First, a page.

Monday, 27 January 2014

North towards the Burmese border

All restocked and ready to go we headed south out of Ao Chalong to the bottom of Phuket and up the other side into Nai Harn for our first overnight stop. A pretty bay, though still a smaller version of the Russian riviera. Deck lounges and umbrellas from one end of the beach to the other - you could hardly see the sand in between. A short dingy ride ashore and tether up to a floating dingy dock, then a clamber over some large rocks to the little restaurant where you paid 100 Thai bart (AUS$3.50) for the stay. Apparently if you buy a drink at their bar, they refund the money. Then a walk along the promenade through myriads of restaurants all vying for your business, as well as the usual mobile street vendors. Our favourite desert vendor amongst them - pancakes with chocolate and banana cooked while you wait. Yum !!
Always a good nights sleep when the bay is sheltered from swell, and it was off early next morning catching up with Totem as they came out of Ao Chalong. That day we managed a full day of pure sailing, without the aid of engine - something we had not done in a while. So good to know you were conserving diesel.

                                     So good to be sailing with our dear friends Totem again

Next stop was a lovely bay just short of the airport - Nai Yang and a great view of planes coming in to land at Phuket airport. Again a multitude of restaurants ashore but most of these seem to be filled with Aussies - what a pleasant change. We headed ashore for dinner meeting up with many boats that have cruised this area for years and happily listened to all their stories. This was a place we will return to again but for now is only an overnight stop until we get to our main destination of Ko Phayam, the most northern stop for us in Thailand. Our fleet of 2 was growing as we joined with Utopia 2 and Honey and made our way north the following day. Our anchorage that evening was  tucked inside an estuary, home to Thai naval vessels as well as many power boats taking tourists for day trips to the Surin and Similan islands. Very busy with comings and goings at the start and end of the day but it settled down after those times. The following evening saw us all again tucked inside the headland of Ko Ra, after opting to head inland further south and meandering north for a couple of hours through waterways past villages and mangroves before dropping the anchor for the night. We past an old (what turned out to be) navy craft moored in the waterways, a strange kind of place to find something like that. With some investigating, Niall (Totem) - a 14 year old history buff discovered it was an LCT named 'Dodd County' and gave us a lesson on its history. He put us both to shame with his knowledge.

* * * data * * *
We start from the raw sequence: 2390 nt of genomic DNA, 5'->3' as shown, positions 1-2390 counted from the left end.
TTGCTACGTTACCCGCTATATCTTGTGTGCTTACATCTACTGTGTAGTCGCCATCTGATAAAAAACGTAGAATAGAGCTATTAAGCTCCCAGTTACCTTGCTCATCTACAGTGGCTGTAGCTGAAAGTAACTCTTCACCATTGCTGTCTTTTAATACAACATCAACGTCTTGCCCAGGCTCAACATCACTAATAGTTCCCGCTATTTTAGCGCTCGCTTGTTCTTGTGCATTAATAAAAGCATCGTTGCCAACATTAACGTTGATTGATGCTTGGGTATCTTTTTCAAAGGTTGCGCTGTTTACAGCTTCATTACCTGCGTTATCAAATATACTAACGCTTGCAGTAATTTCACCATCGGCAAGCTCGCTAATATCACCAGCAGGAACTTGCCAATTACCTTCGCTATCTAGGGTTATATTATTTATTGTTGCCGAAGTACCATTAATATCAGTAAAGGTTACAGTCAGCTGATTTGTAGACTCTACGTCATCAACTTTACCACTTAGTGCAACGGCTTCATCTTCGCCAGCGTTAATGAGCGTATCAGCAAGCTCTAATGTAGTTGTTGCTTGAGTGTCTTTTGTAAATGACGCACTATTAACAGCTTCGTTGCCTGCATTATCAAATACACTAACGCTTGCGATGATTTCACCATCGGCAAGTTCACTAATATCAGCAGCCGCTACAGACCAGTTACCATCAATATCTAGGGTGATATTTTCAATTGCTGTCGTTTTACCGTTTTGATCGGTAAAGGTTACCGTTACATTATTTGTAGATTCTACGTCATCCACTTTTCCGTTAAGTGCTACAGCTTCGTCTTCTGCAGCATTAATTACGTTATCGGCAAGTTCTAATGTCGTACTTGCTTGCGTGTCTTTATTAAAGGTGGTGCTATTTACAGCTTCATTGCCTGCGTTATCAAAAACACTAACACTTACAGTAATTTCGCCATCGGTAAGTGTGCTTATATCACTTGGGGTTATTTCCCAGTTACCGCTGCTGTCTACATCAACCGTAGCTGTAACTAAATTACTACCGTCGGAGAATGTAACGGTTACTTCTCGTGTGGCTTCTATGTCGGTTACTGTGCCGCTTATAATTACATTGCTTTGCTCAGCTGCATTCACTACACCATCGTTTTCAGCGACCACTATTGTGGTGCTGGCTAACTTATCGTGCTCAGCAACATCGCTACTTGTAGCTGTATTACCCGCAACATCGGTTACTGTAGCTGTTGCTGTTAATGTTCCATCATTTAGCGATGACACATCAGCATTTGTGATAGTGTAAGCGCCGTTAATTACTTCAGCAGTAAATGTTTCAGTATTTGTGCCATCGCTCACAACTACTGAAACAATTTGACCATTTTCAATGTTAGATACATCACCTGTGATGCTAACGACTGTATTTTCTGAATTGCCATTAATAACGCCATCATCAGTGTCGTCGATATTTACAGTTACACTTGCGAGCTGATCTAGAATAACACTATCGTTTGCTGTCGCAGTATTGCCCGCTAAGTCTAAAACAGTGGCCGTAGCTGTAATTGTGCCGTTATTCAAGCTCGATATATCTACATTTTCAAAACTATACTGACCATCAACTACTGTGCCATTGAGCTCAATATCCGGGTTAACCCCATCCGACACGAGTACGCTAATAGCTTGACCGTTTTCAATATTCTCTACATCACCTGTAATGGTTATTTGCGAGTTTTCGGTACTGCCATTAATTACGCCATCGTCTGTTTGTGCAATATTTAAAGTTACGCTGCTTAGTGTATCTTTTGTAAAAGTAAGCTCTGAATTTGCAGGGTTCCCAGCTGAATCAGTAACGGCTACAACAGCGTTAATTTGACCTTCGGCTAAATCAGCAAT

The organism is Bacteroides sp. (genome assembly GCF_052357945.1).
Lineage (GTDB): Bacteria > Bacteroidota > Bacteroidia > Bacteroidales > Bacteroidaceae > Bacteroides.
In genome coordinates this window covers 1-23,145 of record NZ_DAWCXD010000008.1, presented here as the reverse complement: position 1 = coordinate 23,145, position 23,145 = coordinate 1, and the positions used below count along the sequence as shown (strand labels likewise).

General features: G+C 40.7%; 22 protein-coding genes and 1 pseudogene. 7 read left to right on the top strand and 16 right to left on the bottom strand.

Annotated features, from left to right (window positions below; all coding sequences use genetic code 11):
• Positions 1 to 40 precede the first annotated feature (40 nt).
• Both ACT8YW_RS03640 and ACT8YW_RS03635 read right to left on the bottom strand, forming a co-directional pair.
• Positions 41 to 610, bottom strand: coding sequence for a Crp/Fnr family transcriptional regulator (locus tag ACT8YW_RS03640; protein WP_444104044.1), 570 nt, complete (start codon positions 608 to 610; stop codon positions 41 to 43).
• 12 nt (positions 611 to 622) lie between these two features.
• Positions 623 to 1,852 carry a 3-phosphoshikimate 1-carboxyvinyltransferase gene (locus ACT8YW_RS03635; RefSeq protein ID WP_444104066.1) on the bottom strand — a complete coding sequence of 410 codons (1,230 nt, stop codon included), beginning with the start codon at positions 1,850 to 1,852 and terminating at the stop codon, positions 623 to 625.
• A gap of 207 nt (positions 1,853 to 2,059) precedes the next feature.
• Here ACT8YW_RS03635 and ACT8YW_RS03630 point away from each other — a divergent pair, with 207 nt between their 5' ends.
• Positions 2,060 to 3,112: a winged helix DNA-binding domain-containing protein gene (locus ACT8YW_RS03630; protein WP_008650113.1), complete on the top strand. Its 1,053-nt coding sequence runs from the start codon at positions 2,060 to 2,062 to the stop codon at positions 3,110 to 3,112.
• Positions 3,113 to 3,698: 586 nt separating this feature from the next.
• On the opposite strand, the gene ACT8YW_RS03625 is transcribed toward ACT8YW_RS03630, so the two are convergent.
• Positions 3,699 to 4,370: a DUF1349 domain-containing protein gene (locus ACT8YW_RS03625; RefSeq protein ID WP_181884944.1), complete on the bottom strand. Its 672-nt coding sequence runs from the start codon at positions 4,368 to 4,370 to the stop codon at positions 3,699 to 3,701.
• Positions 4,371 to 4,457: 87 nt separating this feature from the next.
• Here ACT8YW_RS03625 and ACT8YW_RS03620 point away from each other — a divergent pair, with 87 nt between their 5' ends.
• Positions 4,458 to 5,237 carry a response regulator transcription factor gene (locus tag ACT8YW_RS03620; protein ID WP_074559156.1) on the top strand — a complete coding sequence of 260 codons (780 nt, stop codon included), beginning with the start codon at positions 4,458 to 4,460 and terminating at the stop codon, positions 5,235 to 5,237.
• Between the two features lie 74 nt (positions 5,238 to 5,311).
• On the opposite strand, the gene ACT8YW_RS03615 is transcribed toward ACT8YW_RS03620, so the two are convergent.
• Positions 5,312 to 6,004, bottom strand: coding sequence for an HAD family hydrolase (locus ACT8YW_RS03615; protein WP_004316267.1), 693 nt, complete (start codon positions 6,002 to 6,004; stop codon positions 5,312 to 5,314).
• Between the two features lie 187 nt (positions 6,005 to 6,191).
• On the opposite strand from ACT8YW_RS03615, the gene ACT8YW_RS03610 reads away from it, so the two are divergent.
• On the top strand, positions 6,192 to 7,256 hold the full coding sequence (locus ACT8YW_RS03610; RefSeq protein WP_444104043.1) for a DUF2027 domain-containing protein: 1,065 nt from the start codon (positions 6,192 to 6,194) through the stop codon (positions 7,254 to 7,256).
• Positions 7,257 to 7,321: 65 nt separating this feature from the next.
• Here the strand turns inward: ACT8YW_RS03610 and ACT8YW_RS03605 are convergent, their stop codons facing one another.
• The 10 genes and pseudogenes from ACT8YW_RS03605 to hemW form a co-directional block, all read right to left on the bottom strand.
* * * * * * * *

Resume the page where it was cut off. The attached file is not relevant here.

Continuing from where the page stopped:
Sundowners on our first evening at Ko Phayam

Can't resist yet another sunset shot from the bar

Ko Phayam was a little slice of paradise. We had been told it was what Phuket was like 30 years ago - still untouched by tourism. Anchoring in 4 meters in Buffalo Bay on the NW side of the island, we tucked inside the most northerly part of the bay and decided that this would do us for at least a week if not more. Heading ashore, the resorts were basic thatched huts as were the bars and restaurants. No cars on the island, motorcycle, bicycle or foot being the only modes of transport. The beach wrapped right around the bay, scattered here and there with outcrops of rocks and great for long walks - it soon became our daily exercise. The first evening ashore for sundowners, we could see the islands of Burma silhouetted again the setting sun. Out of bounds to sailing yachts at present, though there is talk that next year the government may ease up regulations and open them to cruisers. More sunset photos!!!! A few other evenings were at a bar which can only be described as a cross between 'Pirates of the Caribbean' and 'Lord of the Flies'. It was made out of timbers that looked like they have been floating the oceans for years, finally washed ashore and the structure was adorned with flotsam and jetsam accumulated over time. This was definitely a bar with character !! We have since been advised by a local that the boat bar was entirely build from timbers and debris washed ashore after the tsunami - now a monument to the disaster.